In Southeast Asia, tourists are harming the environment

Maya Bay in Thailand, Boracay Island in the Philippines, and Ha Long Bay in Vietnam share something in common—a glut of tourists causing environmental damage.

An April 18, 2019 article in YaleEnvironment360 explained how popular destinations in Southeast Asia are facing a range of problems, such as damaged coral reefs, sewage-filled waters, and beaches strewn with trash. Some countries are now closing tourist spots to give damaged areas time to heal.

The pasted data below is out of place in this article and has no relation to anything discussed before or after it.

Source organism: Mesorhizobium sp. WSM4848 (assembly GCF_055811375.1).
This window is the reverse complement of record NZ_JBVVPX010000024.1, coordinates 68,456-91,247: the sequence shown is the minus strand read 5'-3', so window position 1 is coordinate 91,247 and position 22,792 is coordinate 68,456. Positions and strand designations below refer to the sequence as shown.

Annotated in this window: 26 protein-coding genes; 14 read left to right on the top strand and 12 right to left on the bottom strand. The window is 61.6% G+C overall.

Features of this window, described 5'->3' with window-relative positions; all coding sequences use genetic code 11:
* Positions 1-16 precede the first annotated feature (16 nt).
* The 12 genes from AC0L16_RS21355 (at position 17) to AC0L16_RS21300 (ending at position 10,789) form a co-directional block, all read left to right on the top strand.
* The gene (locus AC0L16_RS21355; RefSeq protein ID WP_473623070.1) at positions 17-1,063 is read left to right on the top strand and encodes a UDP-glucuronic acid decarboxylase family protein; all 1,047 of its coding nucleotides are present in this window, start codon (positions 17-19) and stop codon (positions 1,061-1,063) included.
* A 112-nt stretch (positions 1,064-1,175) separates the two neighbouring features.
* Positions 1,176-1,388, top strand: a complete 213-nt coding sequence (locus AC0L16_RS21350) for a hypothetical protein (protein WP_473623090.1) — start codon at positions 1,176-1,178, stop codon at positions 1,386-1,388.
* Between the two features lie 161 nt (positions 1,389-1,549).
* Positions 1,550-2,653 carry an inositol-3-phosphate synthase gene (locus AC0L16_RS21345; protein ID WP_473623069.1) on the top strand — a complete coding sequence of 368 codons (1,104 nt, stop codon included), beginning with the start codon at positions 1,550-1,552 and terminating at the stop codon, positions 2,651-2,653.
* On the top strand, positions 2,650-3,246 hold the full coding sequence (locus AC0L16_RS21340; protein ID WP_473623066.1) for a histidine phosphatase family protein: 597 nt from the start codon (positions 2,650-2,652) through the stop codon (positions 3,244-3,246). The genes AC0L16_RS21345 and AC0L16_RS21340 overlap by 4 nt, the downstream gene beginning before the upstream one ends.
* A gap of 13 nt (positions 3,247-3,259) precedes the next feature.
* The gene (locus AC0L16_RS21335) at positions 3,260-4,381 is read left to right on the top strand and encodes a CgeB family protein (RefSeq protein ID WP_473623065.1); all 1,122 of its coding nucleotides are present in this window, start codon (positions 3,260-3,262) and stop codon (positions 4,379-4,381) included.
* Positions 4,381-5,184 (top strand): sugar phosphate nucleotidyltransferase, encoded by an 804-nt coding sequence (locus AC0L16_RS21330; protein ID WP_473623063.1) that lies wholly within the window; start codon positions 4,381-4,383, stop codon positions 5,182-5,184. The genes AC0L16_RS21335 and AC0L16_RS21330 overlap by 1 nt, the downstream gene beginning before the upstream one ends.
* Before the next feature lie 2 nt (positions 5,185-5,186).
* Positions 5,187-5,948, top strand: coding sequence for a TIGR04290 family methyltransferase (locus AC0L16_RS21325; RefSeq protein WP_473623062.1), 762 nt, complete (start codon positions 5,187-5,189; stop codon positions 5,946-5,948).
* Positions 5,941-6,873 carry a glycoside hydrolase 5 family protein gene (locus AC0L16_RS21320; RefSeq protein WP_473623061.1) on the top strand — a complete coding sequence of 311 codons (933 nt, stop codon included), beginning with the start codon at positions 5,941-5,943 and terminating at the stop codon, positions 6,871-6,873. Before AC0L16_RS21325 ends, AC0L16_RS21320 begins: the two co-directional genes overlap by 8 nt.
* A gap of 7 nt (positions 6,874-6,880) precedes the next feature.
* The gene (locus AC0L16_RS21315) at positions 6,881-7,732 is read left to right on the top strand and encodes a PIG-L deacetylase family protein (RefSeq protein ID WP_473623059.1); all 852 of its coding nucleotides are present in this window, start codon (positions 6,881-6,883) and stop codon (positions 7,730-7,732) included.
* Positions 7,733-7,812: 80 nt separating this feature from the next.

The number of tourists visiting Southeast Asia is “eye-popping,” said Megan Epler Wood, director of the International Sustainable Tourism Initiative at Harvard T.H. Chan School of Public Health.

The economies of Southeast Asia are heavily dependent on tourism, according to the article. But Epler-Wood said that the social and environmental impacts of tourism are often not accounted for when countries consider economic impacts. “There’s a cost as each tourist comes into a country,” she said. “It’s not equally distributed throughout the economy, and where it fails is in the protection of the environment.”

Read the YaleEnvironment360 article: The Toll of Tourism: Can Southeast Asia Save Its Prized Natural Areas?